I think most companies believe that the extra revenue they make from exploiting their loyal, non-complaining customers is greater than the cost of rewarding them for their loyalty.

I beg to differ.

And by rewarding them for their loyalty, I don’t mean offering their existing customers promotional prices on a permanent basis, I mean just doing nice things for them once in a while and seeing them as a source of future revenue for a long time rather than a cash cow they can exploit today.

Let me end with some positive examples, ironically from the financial services and motor vehicle industries, that clients of mine have done.

A financial adviser invites her top 50 clients and their families to a private screening of a new release movie. They get choc tops and popcorn and have a good time and the adviser thanks them for being such wonderful clients. No sell. No strings attached. Just thanks for your loyalty.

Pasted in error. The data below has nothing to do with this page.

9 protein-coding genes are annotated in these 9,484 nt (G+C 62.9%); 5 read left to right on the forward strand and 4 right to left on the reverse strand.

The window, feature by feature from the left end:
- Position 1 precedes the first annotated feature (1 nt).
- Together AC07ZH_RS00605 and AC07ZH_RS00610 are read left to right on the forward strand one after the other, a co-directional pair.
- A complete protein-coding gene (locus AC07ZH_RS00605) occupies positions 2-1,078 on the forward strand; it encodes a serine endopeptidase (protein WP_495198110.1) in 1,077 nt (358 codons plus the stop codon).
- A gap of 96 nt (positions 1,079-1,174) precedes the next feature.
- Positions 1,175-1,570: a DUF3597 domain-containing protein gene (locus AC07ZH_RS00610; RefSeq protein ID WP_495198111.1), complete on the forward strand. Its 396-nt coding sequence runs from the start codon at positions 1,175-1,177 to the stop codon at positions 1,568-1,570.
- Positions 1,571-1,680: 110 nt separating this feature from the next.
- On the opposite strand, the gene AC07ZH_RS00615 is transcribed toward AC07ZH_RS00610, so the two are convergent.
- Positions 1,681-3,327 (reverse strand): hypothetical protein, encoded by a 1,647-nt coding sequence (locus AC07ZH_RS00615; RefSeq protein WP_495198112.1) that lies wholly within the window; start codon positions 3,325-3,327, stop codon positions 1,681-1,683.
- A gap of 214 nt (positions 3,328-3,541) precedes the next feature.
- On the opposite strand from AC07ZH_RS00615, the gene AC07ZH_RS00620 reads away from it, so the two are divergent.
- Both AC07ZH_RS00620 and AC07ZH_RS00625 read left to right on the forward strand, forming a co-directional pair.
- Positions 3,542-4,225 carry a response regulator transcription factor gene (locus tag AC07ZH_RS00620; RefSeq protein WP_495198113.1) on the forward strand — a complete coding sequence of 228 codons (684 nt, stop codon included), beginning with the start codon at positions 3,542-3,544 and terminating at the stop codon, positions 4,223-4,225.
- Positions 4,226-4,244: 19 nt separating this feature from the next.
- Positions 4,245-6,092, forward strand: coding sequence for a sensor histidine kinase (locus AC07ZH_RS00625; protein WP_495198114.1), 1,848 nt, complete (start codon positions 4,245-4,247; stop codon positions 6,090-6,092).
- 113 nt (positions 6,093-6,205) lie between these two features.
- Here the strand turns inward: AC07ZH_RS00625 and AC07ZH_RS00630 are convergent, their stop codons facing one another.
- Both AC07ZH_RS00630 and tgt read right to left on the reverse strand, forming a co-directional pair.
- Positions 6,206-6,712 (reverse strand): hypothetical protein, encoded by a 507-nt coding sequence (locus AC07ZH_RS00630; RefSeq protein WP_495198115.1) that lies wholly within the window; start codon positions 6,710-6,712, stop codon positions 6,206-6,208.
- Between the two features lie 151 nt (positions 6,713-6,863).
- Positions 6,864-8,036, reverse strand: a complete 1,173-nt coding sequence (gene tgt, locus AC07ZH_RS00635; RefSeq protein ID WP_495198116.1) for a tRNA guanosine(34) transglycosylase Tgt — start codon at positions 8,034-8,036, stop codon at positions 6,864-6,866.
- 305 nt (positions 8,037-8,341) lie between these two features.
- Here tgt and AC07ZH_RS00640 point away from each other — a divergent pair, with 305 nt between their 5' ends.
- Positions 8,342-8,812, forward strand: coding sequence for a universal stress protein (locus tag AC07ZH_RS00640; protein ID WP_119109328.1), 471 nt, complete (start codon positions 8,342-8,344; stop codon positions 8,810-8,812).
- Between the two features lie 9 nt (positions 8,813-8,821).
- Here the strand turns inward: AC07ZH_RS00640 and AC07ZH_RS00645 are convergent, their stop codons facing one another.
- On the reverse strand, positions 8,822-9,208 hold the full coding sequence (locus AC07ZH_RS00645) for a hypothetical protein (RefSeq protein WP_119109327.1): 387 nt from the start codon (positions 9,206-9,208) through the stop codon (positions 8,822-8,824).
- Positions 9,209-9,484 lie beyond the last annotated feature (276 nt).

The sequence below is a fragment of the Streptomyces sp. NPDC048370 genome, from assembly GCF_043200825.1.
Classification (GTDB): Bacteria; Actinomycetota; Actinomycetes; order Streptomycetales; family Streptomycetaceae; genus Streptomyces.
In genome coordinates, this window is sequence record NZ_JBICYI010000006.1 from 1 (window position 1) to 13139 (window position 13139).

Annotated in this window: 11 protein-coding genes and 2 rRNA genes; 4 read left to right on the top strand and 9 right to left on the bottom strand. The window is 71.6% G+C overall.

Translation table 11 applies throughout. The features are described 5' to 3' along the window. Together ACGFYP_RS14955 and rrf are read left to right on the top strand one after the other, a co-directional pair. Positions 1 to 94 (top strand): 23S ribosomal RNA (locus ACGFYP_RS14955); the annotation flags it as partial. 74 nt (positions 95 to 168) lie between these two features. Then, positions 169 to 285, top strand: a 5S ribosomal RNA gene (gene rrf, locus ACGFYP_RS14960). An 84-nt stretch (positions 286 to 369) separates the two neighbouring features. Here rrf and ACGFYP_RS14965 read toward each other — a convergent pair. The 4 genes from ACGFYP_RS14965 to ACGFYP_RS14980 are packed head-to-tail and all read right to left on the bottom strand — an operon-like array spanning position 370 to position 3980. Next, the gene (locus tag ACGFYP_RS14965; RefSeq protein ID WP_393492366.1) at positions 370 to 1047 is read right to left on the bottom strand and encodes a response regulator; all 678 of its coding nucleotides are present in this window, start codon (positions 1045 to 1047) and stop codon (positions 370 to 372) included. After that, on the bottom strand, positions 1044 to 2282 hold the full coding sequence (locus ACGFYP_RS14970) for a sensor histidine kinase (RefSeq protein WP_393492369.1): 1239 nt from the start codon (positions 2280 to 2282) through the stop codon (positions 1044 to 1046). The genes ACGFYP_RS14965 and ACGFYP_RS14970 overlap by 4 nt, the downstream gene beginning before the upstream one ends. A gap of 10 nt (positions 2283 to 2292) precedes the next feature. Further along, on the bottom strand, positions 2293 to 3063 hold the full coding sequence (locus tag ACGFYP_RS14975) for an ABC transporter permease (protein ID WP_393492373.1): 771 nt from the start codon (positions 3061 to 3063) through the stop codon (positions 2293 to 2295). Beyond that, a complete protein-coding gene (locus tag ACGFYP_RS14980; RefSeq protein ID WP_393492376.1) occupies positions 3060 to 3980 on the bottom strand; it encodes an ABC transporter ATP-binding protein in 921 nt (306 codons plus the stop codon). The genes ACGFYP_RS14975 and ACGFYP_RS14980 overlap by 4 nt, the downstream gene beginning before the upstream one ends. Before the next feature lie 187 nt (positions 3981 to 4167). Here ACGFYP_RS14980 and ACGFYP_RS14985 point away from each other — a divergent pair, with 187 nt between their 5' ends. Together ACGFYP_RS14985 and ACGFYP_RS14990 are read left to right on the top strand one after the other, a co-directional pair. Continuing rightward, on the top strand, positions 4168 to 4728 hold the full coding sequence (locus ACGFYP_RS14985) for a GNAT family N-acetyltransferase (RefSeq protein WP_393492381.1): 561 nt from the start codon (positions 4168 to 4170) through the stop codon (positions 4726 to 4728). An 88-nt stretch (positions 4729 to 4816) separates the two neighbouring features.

A car dealer knows that one of his clients, who has bought many cars from him, is a car racing fanatic so he organises the client to have a racing lap at Eastern Creek with one of his idols. No sell. No strings attached. Just thanks for your loyalty.

A business relationship is like any relationship. If I feel I am taken for granted, I’ll leave.

Martin Grunstein’s outstanding results with over 500 Australasian companies across over 100 industries has made him this country’s most in-demand speaker on customer service. He is contactable on 0414933249 or through his website